Grammar isn’t cool anymore – why companies dress down language

Corporate language was once armour plated – a solid, hard line exterior artfully devised to deflect and obscure. The cogs were invisible, the employees nameless and CEOs barricaded themselves behind closed doors and ‘corporate speak’ – a set of no-calorie statements and buzz words to placate probing enquiries.  

Those failing to surrender these fortifications have slowly fallen from the radar, unable to strike a chord with markets and customers. The stigma of corporations as faceless giants necessitated change. Businesses don’t sound like businesses anymore, and it’s so they can be your family and friends.  

Hierarchies, titles, talk of synergy, unscrupulous practices and team building seminars are the stale crusts of the 20th century. Corporations now masquerade under a new image; offices are bathed in colourful furniture and edifying wall slogans and the spin and squeak of chairs is no longer the only fun to be had. It’s less austere, more playful, or at least disguised to be.  

Take a look at Waterstones. Waterstones has begun unbranding its high-street stores, opting for names such as Southwold Books to hark back to a time of quaint independence. Waterstones isn’t exactly a tall office block – but it’s still somehow distinctly corporate, like a movie set unsuccessfully recapturing the endearing atmosphere of the source. Something as simple as language – a name change – can help us forget we’re dealing with a large, high street devouring corporation.

It makes sense that companies are dressing down, throwing off the cold and aesthetic image in favour of something that’s warm and relatable. This started with stores; it started with Waterstones selling a coddled and cherished idea and Starbucks selling a huggable coffee shop experience. And now, through the likes of content marketing and modern branding ideals, it’s extended to language too.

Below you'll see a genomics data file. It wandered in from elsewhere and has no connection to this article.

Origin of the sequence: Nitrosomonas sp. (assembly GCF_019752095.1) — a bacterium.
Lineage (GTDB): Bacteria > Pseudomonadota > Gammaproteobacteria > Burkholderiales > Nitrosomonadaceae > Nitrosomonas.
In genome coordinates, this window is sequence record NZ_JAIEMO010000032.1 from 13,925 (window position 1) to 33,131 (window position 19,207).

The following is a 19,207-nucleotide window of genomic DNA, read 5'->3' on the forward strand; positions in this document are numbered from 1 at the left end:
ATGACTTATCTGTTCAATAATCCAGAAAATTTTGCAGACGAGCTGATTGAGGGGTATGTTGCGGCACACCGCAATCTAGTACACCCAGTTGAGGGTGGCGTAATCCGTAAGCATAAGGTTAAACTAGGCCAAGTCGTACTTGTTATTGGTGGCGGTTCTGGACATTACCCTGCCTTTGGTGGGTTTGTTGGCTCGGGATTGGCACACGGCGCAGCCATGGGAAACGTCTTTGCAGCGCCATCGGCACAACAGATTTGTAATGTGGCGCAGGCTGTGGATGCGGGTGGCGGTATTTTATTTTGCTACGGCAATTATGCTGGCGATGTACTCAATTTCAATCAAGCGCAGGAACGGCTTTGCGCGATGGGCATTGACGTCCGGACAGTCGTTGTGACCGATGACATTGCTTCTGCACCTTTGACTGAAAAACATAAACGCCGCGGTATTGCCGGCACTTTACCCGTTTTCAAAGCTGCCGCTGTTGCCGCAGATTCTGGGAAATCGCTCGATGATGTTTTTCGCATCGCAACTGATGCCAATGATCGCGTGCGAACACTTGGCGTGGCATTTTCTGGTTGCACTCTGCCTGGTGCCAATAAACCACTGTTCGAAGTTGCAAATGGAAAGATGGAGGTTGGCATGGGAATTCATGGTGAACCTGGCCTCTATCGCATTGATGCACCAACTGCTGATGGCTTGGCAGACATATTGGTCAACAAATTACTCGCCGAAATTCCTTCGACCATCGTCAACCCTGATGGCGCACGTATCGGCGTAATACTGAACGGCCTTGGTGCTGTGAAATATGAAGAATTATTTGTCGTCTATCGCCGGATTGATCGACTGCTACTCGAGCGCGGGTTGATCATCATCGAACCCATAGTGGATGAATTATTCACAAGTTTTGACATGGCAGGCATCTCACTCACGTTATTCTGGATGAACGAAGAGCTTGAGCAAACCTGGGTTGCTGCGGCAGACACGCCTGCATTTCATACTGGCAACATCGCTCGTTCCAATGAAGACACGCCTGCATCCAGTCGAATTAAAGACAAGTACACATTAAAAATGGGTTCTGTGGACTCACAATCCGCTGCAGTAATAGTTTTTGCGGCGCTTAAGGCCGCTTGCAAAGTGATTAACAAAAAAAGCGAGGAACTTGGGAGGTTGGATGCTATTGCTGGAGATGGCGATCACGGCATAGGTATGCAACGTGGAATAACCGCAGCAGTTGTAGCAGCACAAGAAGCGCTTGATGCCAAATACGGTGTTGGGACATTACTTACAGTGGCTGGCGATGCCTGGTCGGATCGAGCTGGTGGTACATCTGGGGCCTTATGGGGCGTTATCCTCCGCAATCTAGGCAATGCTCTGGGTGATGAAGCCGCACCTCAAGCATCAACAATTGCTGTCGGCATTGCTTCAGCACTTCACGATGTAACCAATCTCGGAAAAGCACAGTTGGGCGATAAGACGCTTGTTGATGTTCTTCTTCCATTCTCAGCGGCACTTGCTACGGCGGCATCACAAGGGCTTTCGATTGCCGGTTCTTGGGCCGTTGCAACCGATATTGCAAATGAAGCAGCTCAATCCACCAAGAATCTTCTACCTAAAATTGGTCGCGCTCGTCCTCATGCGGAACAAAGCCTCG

Corporate language, whether through social media, content or copy, has been stripped down to the essential components that consumers and customers appreciate, rather than business managers and stakeholders.

In the 50s and 60s, the golden age of American advertising, colloquialisms and puns were common. A marketer’s job was (and is) to capture the language of the consumer and speak in their native tongue, to sell a desire. But now the puns don’t sell. A B2C marketer has to genuinely know the audience, rather than only seem to know the audience. Consumers are by magnitudes more savvy, able to detect artifice a mile off.

It’s come so far that grammar isn’t cool anymore. Not that every customer is illiterate and in need of truncated verbiage to acquire a message – it’s more that marketers’ reins have been removed, and they’re able to dispense with formality. They’re free to go to any level necessary – including the denunciation of basic grammar – to make connections and create rapport. Managers are far less interested in retaining a corporate brand, or avoiding communications that seem improper or unruly to investors.

The brand is the consumer message. This no-grammar sort of communication through social media and other channels is typical of lifestyle and fashion brands. Businesses still have an interest in sounding business-like to fellow businesses, in B2B – but consumers don’t mind colloquial language, punchy phrasing and a fair bit of text speak when communicated or pitched to.

It’s doubtful that there’s a crossable line in this dressing down of corporate images – especially whilst social media remains the predominant communication channel. Not all corporate artifices are tolerated – but dressed down language certainly is, and continues to be a mainstay of marketing strategies and tone of voice development.